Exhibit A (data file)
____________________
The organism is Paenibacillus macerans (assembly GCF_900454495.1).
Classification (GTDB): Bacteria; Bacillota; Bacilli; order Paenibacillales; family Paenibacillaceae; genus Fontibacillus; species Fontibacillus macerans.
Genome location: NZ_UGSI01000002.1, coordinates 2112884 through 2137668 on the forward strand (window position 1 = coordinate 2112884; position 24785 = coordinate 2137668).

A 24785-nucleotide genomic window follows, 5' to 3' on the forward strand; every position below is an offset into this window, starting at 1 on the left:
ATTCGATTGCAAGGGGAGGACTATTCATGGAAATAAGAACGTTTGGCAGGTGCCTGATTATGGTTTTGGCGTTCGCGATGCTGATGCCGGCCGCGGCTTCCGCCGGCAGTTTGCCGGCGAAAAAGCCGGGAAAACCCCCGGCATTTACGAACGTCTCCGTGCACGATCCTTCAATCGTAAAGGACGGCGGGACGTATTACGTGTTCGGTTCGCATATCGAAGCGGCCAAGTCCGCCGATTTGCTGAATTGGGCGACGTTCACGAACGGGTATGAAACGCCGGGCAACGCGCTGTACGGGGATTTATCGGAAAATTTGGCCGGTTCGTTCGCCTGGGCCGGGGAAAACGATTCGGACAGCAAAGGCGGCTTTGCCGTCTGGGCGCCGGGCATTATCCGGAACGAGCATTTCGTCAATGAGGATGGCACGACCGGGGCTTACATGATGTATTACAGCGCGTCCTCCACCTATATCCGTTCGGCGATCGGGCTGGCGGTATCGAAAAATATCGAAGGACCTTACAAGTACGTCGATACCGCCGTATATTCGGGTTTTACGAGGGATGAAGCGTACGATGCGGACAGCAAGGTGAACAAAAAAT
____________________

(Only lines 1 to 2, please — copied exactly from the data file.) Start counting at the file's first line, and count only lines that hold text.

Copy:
The organism is Paenibacillus macerans (assembly GCF_900454495.1).
Classification (GTDB): Bacteria; Bacillota; Bacilli; order Paenibacillales; family Paenibacillaceae; genus Fontibacillus; species Fontibacillus macerans.